For many people - especially those fresh out of school and circumscribed by money or geography - summer is an aimless time defined by temp gigs, tenuous relationships and desperate attempts to relieve boredom. It's understandable that so many filmmakers tend to liven up their summer films with external conflict or improbably high stakes, if only because it's very difficult to dramatise the sheer tedium of youth. In 'Days of the Bagnold Summer', however, debuting director (and 'The Inbetweeners' star) Simon Bird depicts one of the more resonant, believable lazy summers of the past decade simply by focusing on idle moments too rarely captured on film. Much of the tale features people stuck in the day-to-day tedium of life, trying to entertain themselves by any means necessary. The results are often funny and touching.
Featuring a soundtrack by indie band Belle and Sebastian, 'Days of the Bagnold Summer' is based on the graphic novel by Joff Winterhart with a screenplay written by Lisa Owens. The story charts the wobbly relationship between cardigan-wearing, easily flustered single librarian Sue Bagnold (Monica Dolan, 'Pride') and her mopey metalhead teenage son Daniel (Earl Cave, 'True History of the Kelly Gang').
'DAYS OF THE BAGNOLD SUMMER' TRAILER
Daniel was meant to spend the summer in Florida visiting his dad, but is now stuck with his mum for six weeks following the trip's cancellation. Time passes and personality clashes occur. There are some side-stories, too. Daniel falls out with his posh best friend Ky (Elliot Speller-Gillott) and becomes the lead singer of an unexpected band. Meanwhile, Sue enjoys a flirtation with Daniel's smooth-talking history teacher Douglas Porter (Rob Brydon, 'The Trip'), with a few nudges from her sister Carol (Alice Lowe, 'Sightseers'). Gradually, mother and son begin to help each other out of their respective holes of loneliness, self-isolation and depression.
I'm a sucker for dorky teen boy coming-of-age movies, but 'Days of the Bagnold Summer' isn't a crowd-pleasing collection of tried-and-true conventions and a healthy dose of nostalgia, à la 'The Way Way Back' or 'Adventureland'. There's no hyper-verbal oddball here, like 'Submarine' or 'Youth in Revolt'. It isn't ultra-depressing, either, like 'My Friend Dahmer' or 'Super Dark Times'. The film's 'Ghost World'-esque narrative compels on its own merits because Bird and his stars are committed to indirectly communicating universal feelings, like regret and the painful feeling of drifting apart from a close friend. Being a kid - especially a quiet one, teetering on the edge of teendom and caught between the homes of divorced parents - is often a gauntlet of humiliation. There are a few brief blow-ups, but most emotions are unspoken, conveyed instead by pointed glances or pregnant silences.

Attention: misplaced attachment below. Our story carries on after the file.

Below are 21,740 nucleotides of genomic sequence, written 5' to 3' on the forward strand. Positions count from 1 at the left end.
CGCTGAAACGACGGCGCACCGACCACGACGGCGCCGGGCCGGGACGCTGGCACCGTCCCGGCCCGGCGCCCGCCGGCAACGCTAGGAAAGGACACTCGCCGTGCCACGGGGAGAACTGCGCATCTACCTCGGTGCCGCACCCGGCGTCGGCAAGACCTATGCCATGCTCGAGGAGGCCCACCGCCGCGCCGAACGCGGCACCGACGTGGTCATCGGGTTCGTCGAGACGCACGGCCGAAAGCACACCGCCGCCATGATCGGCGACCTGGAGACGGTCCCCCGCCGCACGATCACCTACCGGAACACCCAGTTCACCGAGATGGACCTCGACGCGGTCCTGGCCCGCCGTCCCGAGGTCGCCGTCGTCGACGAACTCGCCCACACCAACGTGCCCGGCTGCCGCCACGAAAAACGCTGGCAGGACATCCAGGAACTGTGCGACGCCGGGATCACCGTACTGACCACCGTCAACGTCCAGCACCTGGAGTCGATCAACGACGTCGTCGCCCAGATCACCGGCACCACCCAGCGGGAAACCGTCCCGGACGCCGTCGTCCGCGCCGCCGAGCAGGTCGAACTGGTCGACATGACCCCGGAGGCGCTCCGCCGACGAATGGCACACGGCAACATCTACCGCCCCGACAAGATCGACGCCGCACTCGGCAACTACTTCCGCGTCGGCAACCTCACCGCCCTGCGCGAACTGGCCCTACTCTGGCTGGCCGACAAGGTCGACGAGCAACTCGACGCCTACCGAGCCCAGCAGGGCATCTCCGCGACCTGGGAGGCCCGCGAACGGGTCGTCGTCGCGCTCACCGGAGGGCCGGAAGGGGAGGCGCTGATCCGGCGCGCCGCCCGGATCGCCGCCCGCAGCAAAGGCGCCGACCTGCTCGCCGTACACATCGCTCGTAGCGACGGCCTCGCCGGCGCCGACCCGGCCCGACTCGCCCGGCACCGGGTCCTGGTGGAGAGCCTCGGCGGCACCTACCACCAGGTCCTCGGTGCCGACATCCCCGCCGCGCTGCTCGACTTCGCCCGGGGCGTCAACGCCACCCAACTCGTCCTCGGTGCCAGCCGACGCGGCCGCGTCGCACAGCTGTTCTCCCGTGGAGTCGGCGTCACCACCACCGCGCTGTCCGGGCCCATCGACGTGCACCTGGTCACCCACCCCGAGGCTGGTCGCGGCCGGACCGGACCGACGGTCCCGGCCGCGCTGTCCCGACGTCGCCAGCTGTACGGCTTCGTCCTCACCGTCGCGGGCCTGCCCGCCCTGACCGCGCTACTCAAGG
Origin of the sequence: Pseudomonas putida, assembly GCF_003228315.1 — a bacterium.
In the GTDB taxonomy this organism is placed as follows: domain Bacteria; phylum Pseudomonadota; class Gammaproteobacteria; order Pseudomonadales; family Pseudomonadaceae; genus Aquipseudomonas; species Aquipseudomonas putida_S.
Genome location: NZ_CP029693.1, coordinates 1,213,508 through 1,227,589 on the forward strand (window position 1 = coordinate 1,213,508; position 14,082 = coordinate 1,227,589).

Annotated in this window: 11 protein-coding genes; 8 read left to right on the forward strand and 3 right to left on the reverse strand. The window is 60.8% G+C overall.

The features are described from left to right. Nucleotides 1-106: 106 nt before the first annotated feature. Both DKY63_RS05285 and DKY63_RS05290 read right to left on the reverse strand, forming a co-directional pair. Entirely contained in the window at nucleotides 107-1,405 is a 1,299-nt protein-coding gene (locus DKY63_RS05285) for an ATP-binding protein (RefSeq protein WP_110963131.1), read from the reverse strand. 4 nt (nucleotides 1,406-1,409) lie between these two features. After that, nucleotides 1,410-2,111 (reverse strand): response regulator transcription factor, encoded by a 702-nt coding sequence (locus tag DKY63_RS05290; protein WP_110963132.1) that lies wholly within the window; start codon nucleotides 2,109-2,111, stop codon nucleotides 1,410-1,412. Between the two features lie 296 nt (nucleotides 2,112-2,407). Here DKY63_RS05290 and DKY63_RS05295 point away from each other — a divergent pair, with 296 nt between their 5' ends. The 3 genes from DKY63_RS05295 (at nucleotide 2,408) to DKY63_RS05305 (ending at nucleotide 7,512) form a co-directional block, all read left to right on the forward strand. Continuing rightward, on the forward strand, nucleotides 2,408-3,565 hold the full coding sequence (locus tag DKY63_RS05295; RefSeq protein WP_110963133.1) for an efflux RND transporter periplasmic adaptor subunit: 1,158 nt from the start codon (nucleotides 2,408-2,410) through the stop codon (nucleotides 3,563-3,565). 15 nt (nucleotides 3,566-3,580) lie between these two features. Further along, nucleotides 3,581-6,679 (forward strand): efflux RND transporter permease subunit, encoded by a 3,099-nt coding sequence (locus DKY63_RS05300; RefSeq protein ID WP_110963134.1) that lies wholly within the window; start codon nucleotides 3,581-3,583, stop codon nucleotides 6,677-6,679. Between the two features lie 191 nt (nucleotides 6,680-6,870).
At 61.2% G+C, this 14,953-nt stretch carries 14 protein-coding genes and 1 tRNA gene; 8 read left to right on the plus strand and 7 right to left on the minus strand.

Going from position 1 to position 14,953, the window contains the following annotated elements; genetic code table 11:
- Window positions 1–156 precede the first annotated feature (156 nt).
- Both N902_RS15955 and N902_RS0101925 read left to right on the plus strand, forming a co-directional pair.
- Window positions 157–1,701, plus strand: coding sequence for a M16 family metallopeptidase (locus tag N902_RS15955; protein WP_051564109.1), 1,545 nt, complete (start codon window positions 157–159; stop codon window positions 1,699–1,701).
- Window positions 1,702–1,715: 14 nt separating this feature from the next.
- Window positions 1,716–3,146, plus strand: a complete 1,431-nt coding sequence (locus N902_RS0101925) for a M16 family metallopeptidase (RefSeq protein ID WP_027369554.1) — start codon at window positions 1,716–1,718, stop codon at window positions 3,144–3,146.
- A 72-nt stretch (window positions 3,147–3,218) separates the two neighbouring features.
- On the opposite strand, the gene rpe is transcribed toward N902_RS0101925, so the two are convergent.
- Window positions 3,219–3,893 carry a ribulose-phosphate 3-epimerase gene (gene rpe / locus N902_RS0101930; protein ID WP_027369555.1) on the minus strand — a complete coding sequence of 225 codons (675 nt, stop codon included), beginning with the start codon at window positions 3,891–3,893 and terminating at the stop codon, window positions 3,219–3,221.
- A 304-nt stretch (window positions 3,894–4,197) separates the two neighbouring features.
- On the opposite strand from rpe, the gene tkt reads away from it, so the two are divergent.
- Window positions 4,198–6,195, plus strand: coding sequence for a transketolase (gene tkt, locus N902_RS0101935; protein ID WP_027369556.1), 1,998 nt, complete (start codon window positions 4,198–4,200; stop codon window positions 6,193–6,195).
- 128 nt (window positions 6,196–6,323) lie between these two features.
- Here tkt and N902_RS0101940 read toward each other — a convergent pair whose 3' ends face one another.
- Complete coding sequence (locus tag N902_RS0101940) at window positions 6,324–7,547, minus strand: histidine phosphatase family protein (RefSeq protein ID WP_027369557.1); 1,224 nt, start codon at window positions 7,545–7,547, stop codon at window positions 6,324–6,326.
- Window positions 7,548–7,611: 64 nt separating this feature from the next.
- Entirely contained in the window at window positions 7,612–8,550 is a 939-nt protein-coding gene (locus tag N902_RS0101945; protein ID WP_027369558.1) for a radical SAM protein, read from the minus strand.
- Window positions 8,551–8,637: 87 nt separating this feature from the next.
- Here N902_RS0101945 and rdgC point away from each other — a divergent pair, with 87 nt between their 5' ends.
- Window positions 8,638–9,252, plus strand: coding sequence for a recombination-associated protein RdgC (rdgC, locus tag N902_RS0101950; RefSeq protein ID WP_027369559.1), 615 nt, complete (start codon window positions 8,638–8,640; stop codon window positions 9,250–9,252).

We like and dislike both son and mum at different points in the film - we understand their motivation, we can see why they clash and, more rarely, what draws them together.
Director of Photography Simon Tindall's cinematography is as crisp and symmetrical as the character interactions are sympathetic. We like and dislike both son and mum at different points in the film - we understand their motivation, we can see why they clash and, more rarely, what draws them together. Cave is sullen and barely verbal, but not just a sloped-shouldered, unsmiling cipher, while Dolan is a tiny bundle of startlement and rapid blinks. All of the disparate elements work and complement one another.
'Days of the Bagnold Summer' might be a little on the wispy side, short in length and focusing on small moments, but Simon Bird's film exposes its big heart while exploring the complex relationship between a mother and her son.